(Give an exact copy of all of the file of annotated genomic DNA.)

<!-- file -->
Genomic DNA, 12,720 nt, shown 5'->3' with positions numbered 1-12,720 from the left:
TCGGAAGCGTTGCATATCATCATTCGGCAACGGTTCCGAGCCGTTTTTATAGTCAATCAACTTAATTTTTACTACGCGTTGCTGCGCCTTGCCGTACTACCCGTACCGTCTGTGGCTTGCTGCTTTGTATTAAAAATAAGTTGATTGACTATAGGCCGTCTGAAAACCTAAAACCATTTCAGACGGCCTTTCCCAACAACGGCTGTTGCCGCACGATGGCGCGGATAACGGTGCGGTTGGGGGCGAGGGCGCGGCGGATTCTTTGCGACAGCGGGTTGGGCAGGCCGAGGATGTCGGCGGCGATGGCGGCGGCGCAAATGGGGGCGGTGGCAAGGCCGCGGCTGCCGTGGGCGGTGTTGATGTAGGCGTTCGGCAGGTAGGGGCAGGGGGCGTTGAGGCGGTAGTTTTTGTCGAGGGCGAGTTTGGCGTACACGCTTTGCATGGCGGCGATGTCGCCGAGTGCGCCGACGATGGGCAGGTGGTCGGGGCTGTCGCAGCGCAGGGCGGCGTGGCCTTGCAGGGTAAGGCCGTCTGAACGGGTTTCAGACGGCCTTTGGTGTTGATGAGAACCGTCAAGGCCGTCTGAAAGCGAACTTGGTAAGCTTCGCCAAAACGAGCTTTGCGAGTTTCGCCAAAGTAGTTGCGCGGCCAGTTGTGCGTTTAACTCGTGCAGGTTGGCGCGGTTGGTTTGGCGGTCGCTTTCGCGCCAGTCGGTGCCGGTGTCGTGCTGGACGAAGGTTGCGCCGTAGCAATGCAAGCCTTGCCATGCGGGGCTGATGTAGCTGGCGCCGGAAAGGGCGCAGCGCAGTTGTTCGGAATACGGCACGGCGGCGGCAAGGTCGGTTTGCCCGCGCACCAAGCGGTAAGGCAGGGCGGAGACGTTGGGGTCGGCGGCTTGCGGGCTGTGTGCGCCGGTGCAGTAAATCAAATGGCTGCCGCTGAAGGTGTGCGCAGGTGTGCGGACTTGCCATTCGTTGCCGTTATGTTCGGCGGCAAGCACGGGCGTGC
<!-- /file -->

Genomic DNA, 12,720 nt, shown 5'->3' with positions numbered 1-12,720 from the left:
TCGGAAGCGTTGCATATCATCATTCGGCAACGGTTCCGAGCCGTTTTTATAGTCAATCAACTTAATTTTTACTACGCGTTGCTGCGCCTTGCCGTACTACCCGTACCGTCTGTGGCTTGCTGCTTTGTATTAAAAATAAGTTGATTGACTATAGGCCGTCTGAAAACCTAAAACCATTTCAGACGGCCTTTCCCAACAACGGCTGTTGCCGCACGATGGCGCGGATAACGGTGCGGTTGGGGGCGAGGGCGCGGCGGATTCTTTGCGACAGCGGGTTGGGCAGGCCGAGGATGTCGGCGGCGATGGCGGCGGCGCAAATGGGGGCGGTGGCAAGGCCGCGGCTGCCGTGGGCGGTGTTGATGTAGGCGTTCGGCAGGTAGGGGCAGGGGGCGTTGAGGCGGTAGTTTTTGTCGAGGGCGAGTTTGGCGTACACGCTTTGCATGGCGGCGATGTCGCCGAGTGCGCCGACGATGGGCAGGTGGTCGGGGCTGTCGCAGCGCAGGGCGGCGTGGCCTTGCAGGGTAAGGCCGTCTGAACGGGTTTCAGACGGCCTTTGGTGTTGATGAGAACCGTCAAGGCCGTCTGAAAGCGAACTTGGTAAGCTTCGCCAAAACGAGCTTTGCGAGTTTCGCCAAAGTAGTTGCGCGGCCAGTTGTGCGTTTAACTCGTGCAGGTTGGCGCGGTTGGTTTGGCGGTCGCTTTCGCGCCAGTCGGTGCCGGTGTCGTGCTGGACGAAGGTTGCGCCGTAGCAATGCAAGCCTTGCCATGCGGGGCTGATGTAGCTGGCGCCGGAAAGGGCGCAGCGCAGTTGTTCGGAATACGGCACGGCGGCGGCAAGGTCGGTTTGCCCGCGCACCAAGCGGTAAGGCAGGGCGGAGACGTTGGGGTCGGCGGCTTGCGGGCTGTGTGCGCCGGTGCAGTAAATCAAATGGCTGCCGCTGAAGGTGTGCGCAGGTGTGCGGACTTGCCATTCGTTGCCGTTATGTTCGGCGGCAAGCACGGGCGTGC